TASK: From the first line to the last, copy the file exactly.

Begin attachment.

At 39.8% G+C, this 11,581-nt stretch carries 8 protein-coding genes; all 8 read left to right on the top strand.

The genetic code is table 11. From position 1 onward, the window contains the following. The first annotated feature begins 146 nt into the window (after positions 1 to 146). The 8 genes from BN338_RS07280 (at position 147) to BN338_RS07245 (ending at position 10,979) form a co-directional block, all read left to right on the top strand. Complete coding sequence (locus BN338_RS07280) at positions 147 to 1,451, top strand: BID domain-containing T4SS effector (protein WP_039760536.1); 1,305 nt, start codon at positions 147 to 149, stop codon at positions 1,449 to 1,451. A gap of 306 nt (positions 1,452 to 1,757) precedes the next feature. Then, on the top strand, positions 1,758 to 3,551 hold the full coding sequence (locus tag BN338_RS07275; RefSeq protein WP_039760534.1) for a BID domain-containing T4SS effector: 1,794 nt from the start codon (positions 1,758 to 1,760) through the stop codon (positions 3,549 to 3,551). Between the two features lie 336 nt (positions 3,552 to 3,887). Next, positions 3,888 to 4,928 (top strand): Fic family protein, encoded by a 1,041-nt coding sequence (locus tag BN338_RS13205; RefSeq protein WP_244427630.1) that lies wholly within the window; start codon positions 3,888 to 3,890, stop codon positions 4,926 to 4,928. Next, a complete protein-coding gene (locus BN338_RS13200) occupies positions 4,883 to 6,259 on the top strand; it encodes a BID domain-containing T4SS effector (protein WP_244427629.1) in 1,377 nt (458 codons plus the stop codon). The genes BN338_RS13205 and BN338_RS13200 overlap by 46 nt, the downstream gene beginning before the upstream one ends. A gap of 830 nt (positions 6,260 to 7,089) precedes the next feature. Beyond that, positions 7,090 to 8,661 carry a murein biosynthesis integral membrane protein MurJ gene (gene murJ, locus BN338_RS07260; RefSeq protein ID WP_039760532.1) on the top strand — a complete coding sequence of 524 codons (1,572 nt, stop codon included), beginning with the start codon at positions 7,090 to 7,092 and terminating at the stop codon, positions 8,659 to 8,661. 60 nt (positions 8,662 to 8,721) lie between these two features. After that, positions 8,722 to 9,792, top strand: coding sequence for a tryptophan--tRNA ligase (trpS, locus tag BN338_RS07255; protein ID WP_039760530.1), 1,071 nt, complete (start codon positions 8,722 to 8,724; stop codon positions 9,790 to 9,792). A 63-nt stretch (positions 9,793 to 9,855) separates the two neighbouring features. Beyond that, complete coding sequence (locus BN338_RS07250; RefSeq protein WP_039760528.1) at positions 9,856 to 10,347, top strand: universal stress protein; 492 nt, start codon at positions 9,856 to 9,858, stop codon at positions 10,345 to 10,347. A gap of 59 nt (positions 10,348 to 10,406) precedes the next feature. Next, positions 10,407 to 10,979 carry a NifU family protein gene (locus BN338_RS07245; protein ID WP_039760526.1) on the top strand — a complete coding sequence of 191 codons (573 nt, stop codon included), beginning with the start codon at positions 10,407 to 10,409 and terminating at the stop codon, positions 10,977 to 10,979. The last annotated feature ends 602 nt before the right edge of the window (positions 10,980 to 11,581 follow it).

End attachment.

At 39.8% G+C, this 11,581-nt stretch carries 8 protein-coding genes; all 8 read left to right on the top strand.

The genetic code is table 11. From position 1 onward, the window contains the following. The first annotated feature begins 146 nt into the window (after positions 1 to 146). The 8 genes from BN338_RS07280 (at position 147) to BN338_RS07245 (ending at position 10,979) form a co-directional block, all read left to right on the top strand. Complete coding sequence (locus BN338_RS07280) at positions 147 to 1,451, top strand: BID domain-containing T4SS effector (protein WP_039760536.1); 1,305 nt, start codon at positions 147 to 149, stop codon at positions 1,449 to 1,451. A gap of 306 nt (positions 1,452 to 1,757) precedes the next feature. Then, on the top strand, positions 1,758 to 3,551 hold the full coding sequence (locus tag BN338_RS07275; RefSeq protein WP_039760534.1) for a BID domain-containing T4SS effector: 1,794 nt from the start codon (positions 1,758 to 1,760) through the stop codon (positions 3,549 to 3,551). Between the two features lie 336 nt (positions 3,552 to 3,887). Next, positions 3,888 to 4,928 (top strand): Fic family protein, encoded by a 1,041-nt coding sequence (locus tag BN338_RS13205; RefSeq protein WP_244427630.1) that lies wholly within the window; start codon positions 3,888 to 3,890, stop codon positions 4,926 to 4,928. Next, a complete protein-coding gene (locus BN338_RS13200) occupies positions 4,883 to 6,259 on the top strand; it encodes a BID domain-containing T4SS effector (protein WP_244427629.1) in 1,377 nt (458 codons plus the stop codon). The genes BN338_RS13205 and BN338_RS13200 overlap by 46 nt, the downstream gene beginning before the upstream one ends. A gap of 830 nt (positions 6,260 to 7,089) precedes the next feature. Beyond that, positions 7,090 to 8,661 carry a murein biosynthesis integral membrane protein MurJ gene (gene murJ, locus BN338_RS07260; RefSeq protein ID WP_039760532.1) on the top strand — a complete coding sequence of 524 codons (1,572 nt, stop codon included), beginning with the start codon at positions 7,090 to 7,092 and terminating at the stop codon, positions 8,659 to 8,661. 60 nt (positions 8,662 to 8,721) lie between these two features. After that, positions 8,722 to 9,792, top strand: coding sequence for a tryptophan--tRNA ligase (trpS, locus tag BN338_RS07255; protein ID WP_039760530.1), 1,071 nt, complete (start codon positions 8,722 to 8,724; stop codon positions 9,790 to 9,792). A 63-nt stretch (positions 9,793 to 9,855) separates the two neighbouring features. Beyond that, complete coding sequence (locus BN338_RS07250; RefSeq protein WP_039760528.1) at positions 9,856 to 10,347, top strand: universal stress protein; 492 nt, start codon at positions 9,856 to 9,858, stop codon at positions 10,345 to 10,347. A gap of 59 nt (positions 10,348 to 10,406) precedes the next feature. Next, positions 10,407 to 10,979 carry a NifU family protein gene (locus BN338_RS07245; protein ID WP_039760526.1) on the top strand — a complete coding sequence of 191 codons (573 nt, stop codon included), beginning with the start codon at positions 10,407 to 10,409 and terminating at the stop codon, positions 10,977 to 10,979. The last annotated feature ends 602 nt before the right edge of the window (positions 10,980 to 11,581 follow it).